This historical novel builds on fascinating, horrible facts. While plundering the belongings of deported or imprisoned Jews, rich and poor, the Nazis in Occupied Paris “processed” their goods in three locales, including the Lévitan department store.
Anything valuable that officers, their wives or mistresses might want was displayed and the rest sent off to Germany, no matter how prosaic an item it was. Damaged goods were repaired for the greater glory of the Reich and personal effects like letters and photos were burned.
The 800 prisoners forced to do this labor lived in appalling conditions and the author makes their plight very vivid, but that’s one of the book’s few strengths.
I really wanted to love The Paris Showroom because I’ve read hundreds of books over the years, fiction and nonfiction, about WWII, including books about France during the Occupation.
But I couldn’t. The dialogue too often seems American and contemporary, with characters saying things like “Whatever” and “True that” and “Beats the heck out of me.”
Then there’s an apartment house concierge who sounds like a 2022 guru or life coach and far too wise. Worse than that, one of the two main heroines seems unbelievably naive and uninformed: though she’s twenty-one, in 1944 she still doesn’t understand how or why the war started (!) or what the Occupation really means. Her questions can be unbelievably dim and it’s hard to root for someone so out of touch with reality.
Blackwell also gets some things wrong like the French name for The Phony War, that period from September 1939 and April 1940 when there was virtually no fighting on the Western Front. How could she have missed something so basic?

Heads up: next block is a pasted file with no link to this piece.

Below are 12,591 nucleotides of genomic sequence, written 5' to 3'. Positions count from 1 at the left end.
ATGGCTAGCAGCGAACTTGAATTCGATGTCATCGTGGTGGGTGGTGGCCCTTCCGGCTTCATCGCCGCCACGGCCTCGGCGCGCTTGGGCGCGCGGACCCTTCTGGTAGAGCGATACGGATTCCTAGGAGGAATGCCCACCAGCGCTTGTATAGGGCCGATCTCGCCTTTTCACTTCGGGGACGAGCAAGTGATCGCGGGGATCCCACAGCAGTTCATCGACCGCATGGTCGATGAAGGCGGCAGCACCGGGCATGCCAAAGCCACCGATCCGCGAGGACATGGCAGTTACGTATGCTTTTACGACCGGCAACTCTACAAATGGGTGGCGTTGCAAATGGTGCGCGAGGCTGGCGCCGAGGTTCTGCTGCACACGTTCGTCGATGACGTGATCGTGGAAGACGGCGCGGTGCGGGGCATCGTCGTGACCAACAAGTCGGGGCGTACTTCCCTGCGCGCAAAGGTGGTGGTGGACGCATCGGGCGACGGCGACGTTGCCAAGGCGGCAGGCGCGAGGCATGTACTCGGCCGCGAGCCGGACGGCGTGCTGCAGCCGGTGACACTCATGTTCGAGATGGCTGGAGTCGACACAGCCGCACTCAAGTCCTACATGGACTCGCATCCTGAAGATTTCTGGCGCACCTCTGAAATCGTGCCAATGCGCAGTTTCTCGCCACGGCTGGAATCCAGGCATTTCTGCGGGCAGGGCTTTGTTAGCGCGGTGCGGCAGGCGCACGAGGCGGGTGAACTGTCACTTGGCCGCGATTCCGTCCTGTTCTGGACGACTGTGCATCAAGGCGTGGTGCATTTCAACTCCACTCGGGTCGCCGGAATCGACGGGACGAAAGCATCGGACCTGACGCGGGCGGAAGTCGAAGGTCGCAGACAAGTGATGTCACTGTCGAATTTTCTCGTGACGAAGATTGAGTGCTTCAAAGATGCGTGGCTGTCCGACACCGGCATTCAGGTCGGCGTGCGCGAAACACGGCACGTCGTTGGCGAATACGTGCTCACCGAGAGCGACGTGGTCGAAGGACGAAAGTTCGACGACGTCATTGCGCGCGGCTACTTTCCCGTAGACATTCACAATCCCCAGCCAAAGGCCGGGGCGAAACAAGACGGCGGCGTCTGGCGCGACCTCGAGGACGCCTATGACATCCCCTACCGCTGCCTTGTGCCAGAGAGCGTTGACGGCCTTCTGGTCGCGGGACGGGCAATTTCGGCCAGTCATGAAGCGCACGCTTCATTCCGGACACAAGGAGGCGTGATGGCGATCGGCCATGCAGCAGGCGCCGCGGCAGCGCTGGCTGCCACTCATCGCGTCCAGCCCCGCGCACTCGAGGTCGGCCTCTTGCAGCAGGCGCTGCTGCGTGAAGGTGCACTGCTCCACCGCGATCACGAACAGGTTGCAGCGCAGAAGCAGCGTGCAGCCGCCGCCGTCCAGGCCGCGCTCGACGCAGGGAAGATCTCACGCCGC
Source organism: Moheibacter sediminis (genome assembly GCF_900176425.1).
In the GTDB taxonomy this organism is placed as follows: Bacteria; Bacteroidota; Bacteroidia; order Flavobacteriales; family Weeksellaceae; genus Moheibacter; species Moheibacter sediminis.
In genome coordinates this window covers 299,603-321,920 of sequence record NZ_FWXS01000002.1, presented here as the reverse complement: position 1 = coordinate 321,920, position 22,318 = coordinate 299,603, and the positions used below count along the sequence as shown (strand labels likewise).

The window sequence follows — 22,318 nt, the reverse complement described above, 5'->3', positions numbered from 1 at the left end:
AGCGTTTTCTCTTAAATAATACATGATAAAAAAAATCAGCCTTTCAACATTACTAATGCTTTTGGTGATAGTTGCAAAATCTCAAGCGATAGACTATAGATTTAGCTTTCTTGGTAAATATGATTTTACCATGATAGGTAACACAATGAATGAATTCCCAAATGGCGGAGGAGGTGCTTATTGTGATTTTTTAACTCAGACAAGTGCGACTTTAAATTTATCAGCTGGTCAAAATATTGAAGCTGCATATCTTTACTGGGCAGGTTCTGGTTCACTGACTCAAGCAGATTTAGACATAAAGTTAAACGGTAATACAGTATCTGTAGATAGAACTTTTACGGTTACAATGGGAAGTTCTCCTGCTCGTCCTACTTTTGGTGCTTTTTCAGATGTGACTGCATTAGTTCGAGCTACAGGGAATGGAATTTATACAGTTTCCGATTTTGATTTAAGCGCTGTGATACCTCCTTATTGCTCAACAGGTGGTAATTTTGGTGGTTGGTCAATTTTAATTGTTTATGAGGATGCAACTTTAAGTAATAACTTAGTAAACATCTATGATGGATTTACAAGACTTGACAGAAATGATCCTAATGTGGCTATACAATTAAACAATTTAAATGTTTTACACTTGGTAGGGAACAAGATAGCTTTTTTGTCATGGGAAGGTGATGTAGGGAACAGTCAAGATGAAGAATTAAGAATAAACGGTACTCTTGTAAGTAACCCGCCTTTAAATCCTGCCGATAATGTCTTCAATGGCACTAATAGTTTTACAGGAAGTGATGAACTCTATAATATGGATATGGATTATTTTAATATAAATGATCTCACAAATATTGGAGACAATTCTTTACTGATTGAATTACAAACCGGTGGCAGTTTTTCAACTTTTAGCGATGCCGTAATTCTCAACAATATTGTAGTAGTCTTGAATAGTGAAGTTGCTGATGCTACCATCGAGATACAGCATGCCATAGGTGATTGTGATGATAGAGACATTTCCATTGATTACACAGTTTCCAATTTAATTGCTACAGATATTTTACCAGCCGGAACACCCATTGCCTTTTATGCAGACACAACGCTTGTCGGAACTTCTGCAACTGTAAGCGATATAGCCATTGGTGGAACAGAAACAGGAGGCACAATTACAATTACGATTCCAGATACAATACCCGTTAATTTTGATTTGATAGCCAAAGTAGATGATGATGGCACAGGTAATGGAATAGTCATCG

Another error that’s hard to comprehend from a seasoned author: She says the Jews wore “golden stars.” Not remotely: it was a Yellow Star. I suspect professional historians might find even more problems than I did.
Though she peppers the book with bits of French for atmosphere, Blackwell for some reason uses the English “huh?” rather than the French “hein?” which you’d get from context. And rather than use “bibelot” she employs the very popular American word from Yiddish “tchotchke”– but doesn’t quite get its meaning right either. The book is filled with choices like this which you would expect a careful editor or copy editor would have caught.
While there’s a touching family reunion in The Paris Showroom, that and almost everything else in the book is often overshadowed by minute details about fan making. Don’t ask.
Lev Raphael is the former crime fiction reviewer for the Detroit Free Press and author of 27 books in genres from memoir to mystery. His work has been translated into 15 languages and he coaches, mentors, and edits writers at https://www.writewithoutborders.com.